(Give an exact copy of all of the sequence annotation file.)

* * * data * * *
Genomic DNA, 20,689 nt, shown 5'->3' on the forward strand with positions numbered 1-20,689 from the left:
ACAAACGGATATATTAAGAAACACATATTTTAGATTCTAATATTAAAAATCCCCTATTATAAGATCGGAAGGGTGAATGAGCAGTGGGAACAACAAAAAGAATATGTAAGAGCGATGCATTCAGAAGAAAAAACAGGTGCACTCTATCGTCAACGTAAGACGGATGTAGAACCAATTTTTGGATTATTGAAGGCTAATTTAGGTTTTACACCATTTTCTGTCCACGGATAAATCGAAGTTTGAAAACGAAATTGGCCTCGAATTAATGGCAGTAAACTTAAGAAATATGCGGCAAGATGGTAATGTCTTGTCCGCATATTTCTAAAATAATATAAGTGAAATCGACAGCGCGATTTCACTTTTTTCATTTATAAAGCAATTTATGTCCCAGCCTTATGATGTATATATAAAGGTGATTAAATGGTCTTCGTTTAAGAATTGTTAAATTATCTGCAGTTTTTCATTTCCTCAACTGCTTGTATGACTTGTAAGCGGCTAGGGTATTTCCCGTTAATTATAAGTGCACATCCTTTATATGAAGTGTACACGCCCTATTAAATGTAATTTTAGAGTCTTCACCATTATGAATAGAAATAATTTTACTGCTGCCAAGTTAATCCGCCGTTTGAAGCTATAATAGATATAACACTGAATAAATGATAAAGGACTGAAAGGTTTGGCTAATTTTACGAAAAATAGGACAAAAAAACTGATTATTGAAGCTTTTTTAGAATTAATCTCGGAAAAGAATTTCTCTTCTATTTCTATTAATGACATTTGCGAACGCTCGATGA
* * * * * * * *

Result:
Genomic DNA, 20,689 nt, shown 5'->3' on the forward strand with positions numbered 1-20,689 from the left:
ACAAACGGATATATTAAGAAACACATATTTTAGATTCTAATATTAAAAATCCCCTATTATAAGATCGGAAGGGTGAATGAGCAGTGGGAACAACAAAAAGAATATGTAAGAGCGATGCATTCAGAAGAAAAAACAGGTGCACTCTATCGTCAACGTAAGACGGATGTAGAACCAATTTTTGGATTATTGAAGGCTAATTTAGGTTTTACACCATTTTCTGTCCACGGATAAATCGAAGTTTGAAAACGAAATTGGCCTCGAATTAATGGCAGTAAACTTAAGAAATATGCGGCAAGATGGTAATGTCTTGTCCGCATATTTCTAAAATAATATAAGTGAAATCGACAGCGCGATTTCACTTTTTTCATTTATAAAGCAATTTATGTCCCAGCCTTATGATGTATATATAAAGGTGATTAAATGGTCTTCGTTTAAGAATTGTTAAATTATCTGCAGTTTTTCATTTCCTCAACTGCTTGTATGACTTGTAAGCGGCTAGGGTATTTCCCGTTAATTATAAGTGCACATCCTTTATATGAAGTGTACACGCCCTATTAAATGTAATTTTAGAGTCTTCACCATTATGAATAGAAATAATTTTACTGCTGCCAAGTTAATCCGCCGTTTGAAGCTATAATAGATATAACACTGAATAAATGATAAAGGACTGAAAGGTTTGGCTAATTTTACGAAAAATAGGACAAAAAAACTGATTATTGAAGCTTTTTTAGAATTAATCTCGGAAAAGAATTTCTCTTCTATTTCTATTAATGACATTTGCGAACGCTCGATGA